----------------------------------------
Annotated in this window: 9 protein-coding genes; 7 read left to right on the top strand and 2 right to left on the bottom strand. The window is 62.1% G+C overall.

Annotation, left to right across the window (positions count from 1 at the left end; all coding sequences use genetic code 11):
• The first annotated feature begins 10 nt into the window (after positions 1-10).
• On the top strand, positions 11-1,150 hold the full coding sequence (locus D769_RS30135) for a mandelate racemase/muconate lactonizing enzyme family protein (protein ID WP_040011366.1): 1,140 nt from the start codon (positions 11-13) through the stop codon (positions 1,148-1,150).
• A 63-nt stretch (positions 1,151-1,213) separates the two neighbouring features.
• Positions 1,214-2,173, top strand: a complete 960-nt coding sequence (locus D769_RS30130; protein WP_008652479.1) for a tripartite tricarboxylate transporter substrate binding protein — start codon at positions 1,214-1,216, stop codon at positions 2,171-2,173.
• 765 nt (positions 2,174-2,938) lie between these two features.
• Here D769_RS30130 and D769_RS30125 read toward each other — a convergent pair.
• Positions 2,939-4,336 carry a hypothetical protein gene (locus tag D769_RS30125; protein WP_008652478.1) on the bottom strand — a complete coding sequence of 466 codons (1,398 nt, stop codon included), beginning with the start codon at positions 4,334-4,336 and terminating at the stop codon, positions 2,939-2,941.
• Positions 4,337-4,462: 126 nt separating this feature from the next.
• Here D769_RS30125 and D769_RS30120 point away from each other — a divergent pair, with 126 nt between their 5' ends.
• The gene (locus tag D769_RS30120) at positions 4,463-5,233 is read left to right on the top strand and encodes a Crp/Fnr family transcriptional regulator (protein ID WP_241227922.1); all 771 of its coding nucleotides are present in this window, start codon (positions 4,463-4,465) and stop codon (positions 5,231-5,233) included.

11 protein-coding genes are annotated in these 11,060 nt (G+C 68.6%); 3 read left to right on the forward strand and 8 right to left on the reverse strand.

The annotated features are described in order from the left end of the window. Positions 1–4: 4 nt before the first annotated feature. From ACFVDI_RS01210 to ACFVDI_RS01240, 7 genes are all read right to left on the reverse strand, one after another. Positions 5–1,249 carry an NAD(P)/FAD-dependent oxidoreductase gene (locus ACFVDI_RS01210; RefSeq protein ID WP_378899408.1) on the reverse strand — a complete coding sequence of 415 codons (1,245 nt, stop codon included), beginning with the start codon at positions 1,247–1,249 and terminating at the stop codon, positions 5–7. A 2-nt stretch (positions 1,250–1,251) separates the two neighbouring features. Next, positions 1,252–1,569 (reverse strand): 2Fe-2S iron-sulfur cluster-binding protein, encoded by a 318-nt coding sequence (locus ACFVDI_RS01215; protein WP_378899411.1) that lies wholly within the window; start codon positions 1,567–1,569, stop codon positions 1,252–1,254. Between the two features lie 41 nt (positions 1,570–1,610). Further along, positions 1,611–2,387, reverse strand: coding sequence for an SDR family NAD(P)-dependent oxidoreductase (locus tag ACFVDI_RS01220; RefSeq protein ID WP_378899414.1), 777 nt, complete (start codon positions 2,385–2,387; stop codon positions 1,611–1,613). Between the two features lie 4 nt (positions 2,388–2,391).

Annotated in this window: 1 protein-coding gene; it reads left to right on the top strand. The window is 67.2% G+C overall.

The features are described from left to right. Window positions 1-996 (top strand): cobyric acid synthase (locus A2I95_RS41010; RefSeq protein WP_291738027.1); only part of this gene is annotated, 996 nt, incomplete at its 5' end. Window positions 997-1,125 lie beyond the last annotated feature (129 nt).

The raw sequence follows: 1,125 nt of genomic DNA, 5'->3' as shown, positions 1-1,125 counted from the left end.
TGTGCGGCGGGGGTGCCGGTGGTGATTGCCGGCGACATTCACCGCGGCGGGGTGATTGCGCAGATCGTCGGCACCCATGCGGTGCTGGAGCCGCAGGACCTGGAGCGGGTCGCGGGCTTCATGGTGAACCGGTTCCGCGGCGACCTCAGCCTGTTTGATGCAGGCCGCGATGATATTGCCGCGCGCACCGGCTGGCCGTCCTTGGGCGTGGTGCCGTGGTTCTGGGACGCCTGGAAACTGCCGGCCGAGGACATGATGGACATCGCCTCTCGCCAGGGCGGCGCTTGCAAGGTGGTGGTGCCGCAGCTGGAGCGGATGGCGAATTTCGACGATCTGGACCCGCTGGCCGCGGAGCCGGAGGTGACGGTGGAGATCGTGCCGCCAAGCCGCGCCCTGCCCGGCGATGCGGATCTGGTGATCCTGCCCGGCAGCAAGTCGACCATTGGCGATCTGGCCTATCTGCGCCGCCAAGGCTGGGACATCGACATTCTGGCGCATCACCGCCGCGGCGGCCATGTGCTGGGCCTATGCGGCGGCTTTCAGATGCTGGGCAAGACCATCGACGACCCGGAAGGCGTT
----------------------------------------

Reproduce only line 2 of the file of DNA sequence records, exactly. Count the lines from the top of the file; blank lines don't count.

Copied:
Annotation, left to right across the window (positions count from 1 at the left end; all coding sequences use genetic code 11):